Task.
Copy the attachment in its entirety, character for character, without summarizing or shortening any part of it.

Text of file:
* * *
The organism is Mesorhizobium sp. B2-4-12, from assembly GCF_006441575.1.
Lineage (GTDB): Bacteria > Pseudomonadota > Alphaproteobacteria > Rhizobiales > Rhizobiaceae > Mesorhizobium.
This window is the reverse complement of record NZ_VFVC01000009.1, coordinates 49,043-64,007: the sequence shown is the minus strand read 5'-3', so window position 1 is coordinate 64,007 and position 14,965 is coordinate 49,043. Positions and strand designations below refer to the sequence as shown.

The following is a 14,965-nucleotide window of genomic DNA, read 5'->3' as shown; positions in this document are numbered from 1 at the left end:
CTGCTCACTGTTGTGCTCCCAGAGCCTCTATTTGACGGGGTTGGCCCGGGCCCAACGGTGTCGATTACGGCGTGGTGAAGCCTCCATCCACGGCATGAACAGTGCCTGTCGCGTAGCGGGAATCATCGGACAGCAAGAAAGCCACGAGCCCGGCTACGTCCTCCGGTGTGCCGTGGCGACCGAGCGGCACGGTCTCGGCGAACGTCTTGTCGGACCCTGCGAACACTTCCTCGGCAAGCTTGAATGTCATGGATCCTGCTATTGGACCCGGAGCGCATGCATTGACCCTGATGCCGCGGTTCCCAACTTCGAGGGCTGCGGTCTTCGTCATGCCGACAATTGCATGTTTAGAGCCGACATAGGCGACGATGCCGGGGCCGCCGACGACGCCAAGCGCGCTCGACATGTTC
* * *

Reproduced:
The organism is Mesorhizobium sp. B2-4-12, from assembly GCF_006441575.1.
Lineage (GTDB): Bacteria > Pseudomonadota > Alphaproteobacteria > Rhizobiales > Rhizobiaceae > Mesorhizobium.
This window is the reverse complement of record NZ_VFVC01000009.1, coordinates 49,043-64,007: the sequence shown is the minus strand read 5'-3', so window position 1 is coordinate 64,007 and position 14,965 is coordinate 49,043. Positions and strand designations below refer to the sequence as shown.

The following is a 14,965-nucleotide window of genomic DNA, read 5'->3' as shown; positions in this document are numbered from 1 at the left end:
CTGCTCACTGTTGTGCTCCCAGAGCCTCTATTTGACGGGGTTGGCCCGGGCCCAACGGTGTCGATTACGGCGTGGTGAAGCCTCCATCCACGGCATGAACAGTGCCTGTCGCGTAGCGGGAATCATCGGACAGCAAGAAAGCCACGAGCCCGGCTACGTCCTCCGGTGTGCCGTGGCGACCGAGCGGCACGGTCTCGGCGAACGTCTTGTCGGACCCTGCGAACACTTCCTCGGCAAGCTTGAATGTCATGGATCCTGCTATTGGACCCGGAGCGCATGCATTGACCCTGATGCCGCGGTTCCCAACTTCGAGGGCTGCGGTCTTCGTCATGCCGACAATTGCATGTTTAGAGCCGACATAGGCGACGATGCCGGGGCCGCCGACGACGCCAAGCGCGCTCGACATGTTC